back pain Archives - Cram Osteopaths - Osteopaths in Glasgow, Ayr and Muirhead

All Posts Tagged: back pain

Back Pain

Back Pain With Working Long Hours

Long Work Hours Linked to Musculoskeletal Back Pain

Using data from the Fourth Korean Working Conditions Survey involving nearly 25,000 workers, researchers report that working over 40 hours a week is associated with up to a 40% increased risk for pain in men and up to a 66% elevated risk for pain in women. To learn more visit this link
Annals of Occupational and Environmental Medicine, December 2018

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The Weather’s Not to Blame For Your Aches and Pains

New research from The George Institute for Global Health has revealed the weather plays no part in the symptoms associated with either back pain or osteoarthritis.

It’s long been thought episodes of both back pain and arthritis can be triggered by changes in the weather, including temperature, humidity, air pressure, wind direction and precipitation.

Professor Chris Maher, of The George Institute for Global Health, said: “The belief that pain and inclement weather are linked dates back to Roman times. But our research suggests this belief may be based on the fact that people recall events that confirm their pre-existing views.

“Human beings are very susceptible so it’s easy to see why we might only take note of pain on the days when it’s cold and rainy outside, but discount the days when they have symptoms but the weather is mild and sunny.”

Almost 1000 people with lower back pain, and around 350 with knee osteoarthritis were recruited for the Australian-based studies. Weather data from the Australian Bureau of Meteorology were sourced for the duration of the study period. Researchers compared the weather at the time patients first noticed pain with weather conditions one week and one month before the onset of pain as a control measure.

Results showed no association between back pain and temperature, humidity, air pressure, wind direction or precipitation. However, higher temperatures did slightly increase the chances of lower back pain, but the amount of the increase was not clinically important.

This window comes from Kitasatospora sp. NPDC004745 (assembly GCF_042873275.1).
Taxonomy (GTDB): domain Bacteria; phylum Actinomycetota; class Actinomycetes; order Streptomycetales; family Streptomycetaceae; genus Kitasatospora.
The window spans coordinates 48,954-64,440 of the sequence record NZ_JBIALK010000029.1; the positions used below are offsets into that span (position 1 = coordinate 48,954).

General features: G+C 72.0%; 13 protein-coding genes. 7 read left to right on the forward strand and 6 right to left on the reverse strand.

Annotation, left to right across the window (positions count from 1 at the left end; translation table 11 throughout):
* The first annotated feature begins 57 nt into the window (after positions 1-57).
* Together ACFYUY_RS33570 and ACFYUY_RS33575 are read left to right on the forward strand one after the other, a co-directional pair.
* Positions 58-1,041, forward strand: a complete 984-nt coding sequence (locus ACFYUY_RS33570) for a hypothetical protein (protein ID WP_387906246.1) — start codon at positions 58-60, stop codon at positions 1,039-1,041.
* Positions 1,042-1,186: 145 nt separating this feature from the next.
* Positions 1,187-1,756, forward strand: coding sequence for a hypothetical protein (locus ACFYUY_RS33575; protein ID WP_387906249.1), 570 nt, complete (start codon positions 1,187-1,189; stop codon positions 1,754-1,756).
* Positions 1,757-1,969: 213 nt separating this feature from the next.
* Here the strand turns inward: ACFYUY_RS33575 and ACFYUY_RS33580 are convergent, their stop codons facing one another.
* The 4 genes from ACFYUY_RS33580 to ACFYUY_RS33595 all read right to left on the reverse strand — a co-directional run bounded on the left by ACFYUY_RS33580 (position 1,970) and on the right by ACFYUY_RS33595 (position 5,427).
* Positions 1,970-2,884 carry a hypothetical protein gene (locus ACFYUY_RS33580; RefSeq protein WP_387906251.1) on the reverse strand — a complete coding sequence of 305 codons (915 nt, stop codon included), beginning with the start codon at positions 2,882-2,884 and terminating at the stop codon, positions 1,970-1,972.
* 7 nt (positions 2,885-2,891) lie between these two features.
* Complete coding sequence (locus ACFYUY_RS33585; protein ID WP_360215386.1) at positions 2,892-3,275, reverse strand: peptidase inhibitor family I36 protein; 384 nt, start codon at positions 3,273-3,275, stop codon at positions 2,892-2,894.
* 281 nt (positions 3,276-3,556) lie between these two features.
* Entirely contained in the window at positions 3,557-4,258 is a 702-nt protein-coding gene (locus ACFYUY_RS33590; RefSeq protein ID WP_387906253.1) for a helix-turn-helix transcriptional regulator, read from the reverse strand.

The findings reinforce earlier research on back pain and inclement weather from The George Institute which received widespread criticism from the public on social media.

Professor Maher, who led the back pain study, added: “People were adamant that adverse weather conditions worsened their symptoms so we decided to go ahead with a new study based on data from new patients with both lower back pain and osteoarthritis. The results though were almost exactly the same – there is absolutely no link between pain and the weather in these conditions.”

Back pain affects up to a third of the world’s population at any one time, whilst almost 10 per cent of men and 18 percent of women over the age of 60 have osteoarthritis.

Associate Professor Manuela Ferreira, who led the osteoarthritis research at The George Institute, said: “People who suffer from either of these conditions should not focus on the weather as it does not have an important influence on your symptoms and it is outside your control.”

A/Prof Ferreira, Senior Research Fellow at The George Institute and at the Institute of Bone and Joint Research, added: “What’s more important is to focus on things you can control in regards to managing pain and prevention.”

The studies were carried out across Australia with average daily temperatures ranging from 5.4C to 32.8C.

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Michael & Joanna

Article: Acute Low Back Pain? Do Not Blame the Weather – A Case-Crossover Study, Keira Beilken BPhty, Mark J. Hancock PhD, Chris G. Maher PhD, Qiang Li MBiostats, Daniel Steffens PhD, Pain Medicine, doi: 10.1093/pm/pnw126, published online 15 December 2016.